It seems Google's YouTube has debuted a new in-video style ad format. It's not pre-roll. It's not post roll. It's a transparent banner that appears on the bottom of the screen several seconds after beginning of the video which the user can either minimize or click on. If clicked, in the case of this example, the advertiser's video opens and plays within the same YouTube video window as the original content. Once the advertiser's video has played or if the close/minimize button is clicked, the original video commences playback right where it left off.
So it's a bit of a mashup between banner advertising and the standard :30 with a bit or user-controlled DVR-like behavior tossed it. It's certainly new. It's definitely different and we have to admit, we like it a lot.
Holy shit! It seems we've been targeted by a Miami serial killer according to a WBFX news report. Curiously, all five of the serial killer's victims have been male, in their 30's and work in the media industry. Chillingly, our name has been scrawled in blood on a wall in Miami and on a piece of paper found by the police naming us the killer's next victim. Even more chillingly, we were just in Miami for a conference.
In fear, we've barricaded ourselves into our offices with one inch thick back issues of Vogue and blocked the the windows with the hundreds of Casale Media bags we've collected at ad:tech conferences over the years. The police have been called and we hope the industry's prayers are with us.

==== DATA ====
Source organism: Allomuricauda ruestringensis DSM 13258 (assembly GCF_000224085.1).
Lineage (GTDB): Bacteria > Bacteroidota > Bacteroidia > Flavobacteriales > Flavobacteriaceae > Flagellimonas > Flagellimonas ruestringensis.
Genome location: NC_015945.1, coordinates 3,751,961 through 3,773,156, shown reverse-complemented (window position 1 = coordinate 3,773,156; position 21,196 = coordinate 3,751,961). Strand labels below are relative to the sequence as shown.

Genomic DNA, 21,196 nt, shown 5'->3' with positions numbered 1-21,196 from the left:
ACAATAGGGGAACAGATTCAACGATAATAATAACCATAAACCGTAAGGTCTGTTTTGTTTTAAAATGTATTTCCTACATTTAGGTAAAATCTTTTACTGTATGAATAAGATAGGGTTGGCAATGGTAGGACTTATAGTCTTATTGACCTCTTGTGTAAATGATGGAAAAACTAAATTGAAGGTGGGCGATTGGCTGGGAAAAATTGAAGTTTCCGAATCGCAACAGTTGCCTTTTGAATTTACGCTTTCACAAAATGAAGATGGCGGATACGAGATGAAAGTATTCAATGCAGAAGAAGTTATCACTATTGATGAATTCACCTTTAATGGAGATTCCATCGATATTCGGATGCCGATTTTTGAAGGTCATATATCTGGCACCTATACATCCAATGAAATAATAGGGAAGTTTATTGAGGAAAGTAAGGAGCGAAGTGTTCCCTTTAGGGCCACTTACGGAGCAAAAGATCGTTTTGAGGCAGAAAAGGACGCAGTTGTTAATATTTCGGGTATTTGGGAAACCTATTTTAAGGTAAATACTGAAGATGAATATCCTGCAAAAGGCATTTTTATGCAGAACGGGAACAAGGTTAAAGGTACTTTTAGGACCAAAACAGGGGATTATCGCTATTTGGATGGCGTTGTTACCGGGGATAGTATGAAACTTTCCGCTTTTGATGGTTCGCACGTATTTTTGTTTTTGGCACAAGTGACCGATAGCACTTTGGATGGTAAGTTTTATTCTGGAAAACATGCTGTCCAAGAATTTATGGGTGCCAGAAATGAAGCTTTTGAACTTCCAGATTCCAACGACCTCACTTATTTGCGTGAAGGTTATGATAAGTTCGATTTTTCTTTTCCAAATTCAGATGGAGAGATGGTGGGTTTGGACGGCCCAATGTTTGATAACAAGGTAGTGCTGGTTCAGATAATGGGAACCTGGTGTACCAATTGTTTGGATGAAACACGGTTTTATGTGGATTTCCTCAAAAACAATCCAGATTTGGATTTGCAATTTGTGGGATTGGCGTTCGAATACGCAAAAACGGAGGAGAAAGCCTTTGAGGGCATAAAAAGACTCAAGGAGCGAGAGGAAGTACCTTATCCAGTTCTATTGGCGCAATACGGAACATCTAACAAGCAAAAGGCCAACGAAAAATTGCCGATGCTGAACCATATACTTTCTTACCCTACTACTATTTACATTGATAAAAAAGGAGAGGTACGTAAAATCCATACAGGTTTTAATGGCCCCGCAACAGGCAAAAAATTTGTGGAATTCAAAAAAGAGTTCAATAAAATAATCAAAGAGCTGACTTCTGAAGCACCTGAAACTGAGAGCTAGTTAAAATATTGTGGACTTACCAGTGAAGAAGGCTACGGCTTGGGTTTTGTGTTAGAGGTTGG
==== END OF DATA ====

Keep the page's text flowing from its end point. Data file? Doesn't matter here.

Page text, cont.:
OK, OK. It's all just one of those personalized video promotions, this time, for the Showtime series Dexter which will begin airing on FX in the UK.
We were screwing around on some foreign news site when we saw the banner at left and thought, "Hey, Smokey Bear! Can't believe that guy is still around."
Out of curiosity, we hit www.smokeybear.com and found a creepy video that involves a child singing some song about forest fires, coupled with imagery of a spark igniting stenciled animals and a forest.
Smokey's Vault is a feature that brings Smokey into 2007 with a bunch of hip little spigot-thingies. There we discovered that Smokey was an actual baby bear that in 1950 rolled charred (and orphaned) out of the forest after a (clearly unprevented) forest fire.
And that's way more about fire-shy Bear than we ever thought we'd know. Those spigots, or at least that Bambi-esque banner ad, are clearly very effective.
We felt pleasantly provoked by this ad for Marithe + Francois Girbaud, in which female models take up the mantles of Jesus and the Apostles for The Last Supper. There's also a man that we're guessing is supposed to be a Magdalene, or maybe a Judas, figure.
We love how the viewer is first slapped with recollection of the Da Vinci original, but beyond that the image merits a good long look. The facial expressions are wildly illustrative. And there don't appear to be chairs or table legs.
Let's be realistic. Artsy qualities aside, one of the biggest selling-points for European films in the US market are the sex scenes. The hot, steamy, sometimes seamy or wholly improbable sex scenes.
With that in mind, YouTube user EUTube released a montage called Film Lovers Will Love This!, in which a bunch of steamy moments from EU films (well, mainly Amelie) are knitted together to join in one harmonious slogan: "Let's come together."
Supporters call it a celebration of European cinema but British Conservative MEP Chris Heaton-Harris called it a "cobbling-together" of "44 seconds of soft porn" that wastes taxpayers' money and does nothing to solve the European film industry's "image problem."